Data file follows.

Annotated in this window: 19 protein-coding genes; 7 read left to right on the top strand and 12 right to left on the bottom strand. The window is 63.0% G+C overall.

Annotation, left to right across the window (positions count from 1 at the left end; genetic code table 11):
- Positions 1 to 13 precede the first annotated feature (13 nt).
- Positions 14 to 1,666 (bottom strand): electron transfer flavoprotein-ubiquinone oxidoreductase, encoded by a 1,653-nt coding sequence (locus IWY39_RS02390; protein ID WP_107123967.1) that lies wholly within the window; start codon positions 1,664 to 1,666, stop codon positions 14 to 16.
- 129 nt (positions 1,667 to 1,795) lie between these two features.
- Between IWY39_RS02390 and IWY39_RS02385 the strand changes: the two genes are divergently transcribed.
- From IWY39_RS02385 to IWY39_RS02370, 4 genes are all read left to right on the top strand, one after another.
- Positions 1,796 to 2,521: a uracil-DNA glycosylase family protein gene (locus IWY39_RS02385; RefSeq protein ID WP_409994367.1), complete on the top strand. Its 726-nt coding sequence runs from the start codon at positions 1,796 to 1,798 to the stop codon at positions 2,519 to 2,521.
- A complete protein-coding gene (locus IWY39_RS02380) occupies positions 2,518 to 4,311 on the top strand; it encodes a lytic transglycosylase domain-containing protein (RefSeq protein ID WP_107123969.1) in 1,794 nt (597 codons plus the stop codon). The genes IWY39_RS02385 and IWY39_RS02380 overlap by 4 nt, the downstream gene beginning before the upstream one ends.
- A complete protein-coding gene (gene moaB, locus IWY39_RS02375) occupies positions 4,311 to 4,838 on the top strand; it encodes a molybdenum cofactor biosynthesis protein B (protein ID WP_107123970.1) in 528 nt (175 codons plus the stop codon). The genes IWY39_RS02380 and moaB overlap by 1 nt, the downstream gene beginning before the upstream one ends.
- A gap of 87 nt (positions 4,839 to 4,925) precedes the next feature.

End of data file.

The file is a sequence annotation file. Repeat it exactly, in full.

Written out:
Annotated in this window: 19 protein-coding genes; 7 read left to right on the top strand and 12 right to left on the bottom strand. The window is 63.0% G+C overall.

Annotation, left to right across the window (positions count from 1 at the left end; genetic code table 11):
- Positions 1 to 13 precede the first annotated feature (13 nt).
- Positions 14 to 1,666 (bottom strand): electron transfer flavoprotein-ubiquinone oxidoreductase, encoded by a 1,653-nt coding sequence (locus IWY39_RS02390; protein ID WP_107123967.1) that lies wholly within the window; start codon positions 1,664 to 1,666, stop codon positions 14 to 16.
- 129 nt (positions 1,667 to 1,795) lie between these two features.
- Between IWY39_RS02390 and IWY39_RS02385 the strand changes: the two genes are divergently transcribed.
- From IWY39_RS02385 to IWY39_RS02370, 4 genes are all read left to right on the top strand, one after another.
- Positions 1,796 to 2,521: a uracil-DNA glycosylase family protein gene (locus IWY39_RS02385; RefSeq protein ID WP_409994367.1), complete on the top strand. Its 726-nt coding sequence runs from the start codon at positions 1,796 to 1,798 to the stop codon at positions 2,519 to 2,521.
- A complete protein-coding gene (locus IWY39_RS02380) occupies positions 2,518 to 4,311 on the top strand; it encodes a lytic transglycosylase domain-containing protein (RefSeq protein ID WP_107123969.1) in 1,794 nt (597 codons plus the stop codon). The genes IWY39_RS02385 and IWY39_RS02380 overlap by 4 nt, the downstream gene beginning before the upstream one ends.
- A complete protein-coding gene (gene moaB, locus IWY39_RS02375) occupies positions 4,311 to 4,838 on the top strand; it encodes a molybdenum cofactor biosynthesis protein B (protein ID WP_107123970.1) in 528 nt (175 codons plus the stop codon). The genes IWY39_RS02380 and moaB overlap by 1 nt, the downstream gene beginning before the upstream one ends.
- A gap of 87 nt (positions 4,839 to 4,925) precedes the next feature.